By Robert J. Tamasy
勞勃．泰默西是領袖資產協會的傳播部副部長，這是一個總部在美國喬治亞州亞特蘭大的非營利組織。他也是一個有40年經驗的退休新聞工作者。他寫過一本書「最佳狀態的商業：箴言給今日職場的歷久彌新智慧」（Business At Its Best: Timeless Wisdom from Proverbs for Today”s Workplace）。他也與David A. Stoddard合著一本書「導師之心」（The Heart of Mentoring）。要了解更多資訊, 可上網www.leaderslegacy.com 或上他的部落格www.bobtamasy.blogspot.com以及www.bobtamasy.wordpress.com 。
省思 / 討論題目
你或你親近的人是否常常容易生氣？那怒氣一向都如何展現？那樣發怒後有什麼結果？ 有一句話說：「若感覺好，就去做！」所以當我們釋放鬱積的情緒而覺得痛快時，宣洩憤怒有什麼錯？ 你能想出在職場的某個情況中，當怒氣不恰當地表達，造成破壞、分裂的結果？請描述一兩個那樣的情況，以及其後果。 你對聖經有關憤怒的建議，和應該如何管理怒氣有何看法？註：若你有聖經且想要看有關此主題的其他經文，請看：
HOW DO YOU HANDLE YOUR ANGER?
By Robert J. Tamasy
Of all the many emotions we display and encounter during a typical workday, anger is probably the most common. There are many reasons for this, but since I am not a psychologist I will not speculate on all the causes. I do think we can agree there are many angry people in the workplace these days. Perhaps you are one of them.
Sometimes unreasonable deadlines and work pressures spark anger. Unfulfilled goals and unrealized expectations can leave us feeling angry. Conflicts with colleagues and coworkers, especially those having personalities that do not mesh with our own, can arouse our ire. We carry conflict from home to work, or from work to our homes, leading to unexpected and often unjustified displays of anger. Some of us have grown up with anger boiling inside of us, just waiting for an excuse to explode.
In most instances, uncontrolled expressions of anger are detrimental, causing damage that proves difficult to repair. So how do we handle it? When someone bumps our emotional bucket and anger starts to spill out, what can we do?
Recently I was reading a story about a businessman who thought he had succeeded in being awarded a major contract. This transaction deal would have been the largest in his company”s history, taking his department”s production to unprecedented heights. Unfortunately, before the agreement was formalized the potential clients had a change of heart and elected to work with another company instead.
Understandably, the business executive was extremely disappointed. In fact, he became more than that. He boiled with anger and considered storming into the headquarters of the client that had reneged on the deal. He would inform anyone and everyone how wrongfully his company had been treated. If his angry thoughts had been bullets, a lot of people would have been wounded.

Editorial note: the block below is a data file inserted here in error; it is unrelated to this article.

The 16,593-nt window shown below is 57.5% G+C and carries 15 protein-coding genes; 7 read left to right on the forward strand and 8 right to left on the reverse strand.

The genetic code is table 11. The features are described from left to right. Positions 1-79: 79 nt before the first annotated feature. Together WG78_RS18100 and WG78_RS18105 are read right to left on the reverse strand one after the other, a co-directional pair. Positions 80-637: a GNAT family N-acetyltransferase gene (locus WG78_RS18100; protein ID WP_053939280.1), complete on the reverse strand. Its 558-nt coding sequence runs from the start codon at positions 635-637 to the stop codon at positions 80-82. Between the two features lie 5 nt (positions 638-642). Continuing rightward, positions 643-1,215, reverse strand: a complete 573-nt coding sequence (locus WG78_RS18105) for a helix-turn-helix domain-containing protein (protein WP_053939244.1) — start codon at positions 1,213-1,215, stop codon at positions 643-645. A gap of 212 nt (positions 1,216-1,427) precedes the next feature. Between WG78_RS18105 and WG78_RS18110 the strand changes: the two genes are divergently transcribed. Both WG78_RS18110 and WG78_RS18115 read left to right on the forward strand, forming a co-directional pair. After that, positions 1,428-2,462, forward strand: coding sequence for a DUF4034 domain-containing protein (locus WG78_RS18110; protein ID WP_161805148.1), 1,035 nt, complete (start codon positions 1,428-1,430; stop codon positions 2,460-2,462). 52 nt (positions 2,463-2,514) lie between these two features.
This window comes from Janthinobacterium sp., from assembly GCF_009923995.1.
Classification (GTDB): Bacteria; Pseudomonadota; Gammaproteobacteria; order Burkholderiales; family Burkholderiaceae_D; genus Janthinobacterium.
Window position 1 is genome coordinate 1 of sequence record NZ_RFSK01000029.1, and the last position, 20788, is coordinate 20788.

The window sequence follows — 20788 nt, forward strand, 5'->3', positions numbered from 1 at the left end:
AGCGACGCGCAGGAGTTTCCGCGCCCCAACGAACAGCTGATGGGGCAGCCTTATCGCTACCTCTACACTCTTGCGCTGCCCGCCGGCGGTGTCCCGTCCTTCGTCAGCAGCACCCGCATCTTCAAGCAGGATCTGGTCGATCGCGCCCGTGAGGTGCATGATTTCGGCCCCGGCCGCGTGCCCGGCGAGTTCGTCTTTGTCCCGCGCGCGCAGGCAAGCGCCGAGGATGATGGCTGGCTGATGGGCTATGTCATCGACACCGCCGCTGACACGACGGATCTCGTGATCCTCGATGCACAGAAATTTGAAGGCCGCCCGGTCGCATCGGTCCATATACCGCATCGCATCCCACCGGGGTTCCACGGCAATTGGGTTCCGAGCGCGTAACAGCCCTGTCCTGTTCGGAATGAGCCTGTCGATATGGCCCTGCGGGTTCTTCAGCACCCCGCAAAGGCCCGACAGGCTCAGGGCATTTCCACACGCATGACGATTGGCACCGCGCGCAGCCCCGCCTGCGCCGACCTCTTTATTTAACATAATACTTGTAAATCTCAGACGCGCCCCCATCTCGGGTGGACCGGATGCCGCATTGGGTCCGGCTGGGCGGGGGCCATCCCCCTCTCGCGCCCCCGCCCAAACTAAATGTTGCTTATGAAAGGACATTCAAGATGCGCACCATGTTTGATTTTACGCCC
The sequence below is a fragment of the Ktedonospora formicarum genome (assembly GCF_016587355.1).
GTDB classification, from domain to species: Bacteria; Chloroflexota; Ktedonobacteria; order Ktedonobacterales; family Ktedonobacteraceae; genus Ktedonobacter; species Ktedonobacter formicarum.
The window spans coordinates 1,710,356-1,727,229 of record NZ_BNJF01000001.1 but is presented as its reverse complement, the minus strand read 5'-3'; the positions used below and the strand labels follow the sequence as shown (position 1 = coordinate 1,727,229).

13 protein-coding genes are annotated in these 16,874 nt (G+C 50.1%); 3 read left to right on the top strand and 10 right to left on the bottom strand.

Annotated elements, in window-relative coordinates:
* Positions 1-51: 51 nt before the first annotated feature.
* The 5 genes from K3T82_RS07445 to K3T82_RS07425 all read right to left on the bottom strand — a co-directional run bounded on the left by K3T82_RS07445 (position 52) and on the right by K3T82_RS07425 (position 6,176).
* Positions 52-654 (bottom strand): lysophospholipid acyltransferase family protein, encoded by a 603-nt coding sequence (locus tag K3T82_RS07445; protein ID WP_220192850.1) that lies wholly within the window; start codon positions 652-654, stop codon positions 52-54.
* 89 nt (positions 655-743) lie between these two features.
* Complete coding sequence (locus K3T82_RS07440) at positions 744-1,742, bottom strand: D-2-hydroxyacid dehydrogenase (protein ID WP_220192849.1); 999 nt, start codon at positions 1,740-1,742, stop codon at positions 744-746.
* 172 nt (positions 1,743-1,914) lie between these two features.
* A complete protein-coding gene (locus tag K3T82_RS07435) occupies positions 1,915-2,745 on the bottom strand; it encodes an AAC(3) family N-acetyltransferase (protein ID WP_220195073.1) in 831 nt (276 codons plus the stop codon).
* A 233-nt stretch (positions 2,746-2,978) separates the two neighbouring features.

Before acting on this impulse, however, he took some time to calm down and ultimately decided to remain silent. He reasoned that although a strong display of emotion would feel cathartic, it would gain nothing. Since anger is so pervasive, the Bible has much to say about it. Here are just a few examples:
Seek to resolve disagreements promptly. Conflict is normal, but if we allow angry feelings to seethe and simmer, the magnitude of the dispute can escalate far beyond what is warranted. “In your anger do not sin. Do not let the sun go down while you are still angry…” (Ephesians 4:26).
Do not let anger turn into bitterness. Disagreements usually can be resolved, but harboring angry feelings can lead to bitterness that damages, even destroys relationships. “Get rid of all bitterness, rage and anger, brawling and slander, along with every form of malice” (Ephesians 4:31).
Listening, rather than speaking, can quell angry outbursts. It often helps to keep silent and listen, rather than quickly responding angrily when provoked. Sometimes we become angry simply because we fail to properly understand what someone is saying. Even if we still disagree, calmly discussing differences is more productive than angry demonstrations. “Everyone should be quick to listen, slow to speak and slow to become angry, for man”s anger does not bring about the righteous life that God desires” (James 1:19-20).
Robert J. Tamasy is vice president of communications for Leaders Legacy, Inc., a non-profit organization based in Atlanta, Georgia, U.S.A. A veteran journalist, he has written Tufting Legacies (iUniverse); Business At Its Best: Timeless Wisdom from Proverbs for Today”s Workplace (River City Press); and has coauthored with David A. Stoddard, The Heart of Mentoring (NavPress). For more information, see www.leaderslegacy.com or his blogs, www.bobtamasy.blogspot.com and www.bobtamasy.wordpress.com.
Do you, or someone close to you, struggle with anger? How is it typically manifested? And what are the results of such demonstrations? The saying tells us, “If it feels good, do it!” So why is it wrong to vent our anger when it feels good to release such pent-up emotions? Can you think of some situations where anger was expressed inappropriately in a workplace setting, causing destructive and disruptive results? Describe one or two of those scenarios and what the consequences were. What are your reactions to the biblical recommendations about anger and how it should be managed?NOTE: If you have a Bible and would like to review additional passages that relate to this topic, consider the following verses: Proverbs 12:16, 14:16,29, 15:18, 16:32, 17:27, 19:19, 22:24-25, 25:28, 26:21, 29:11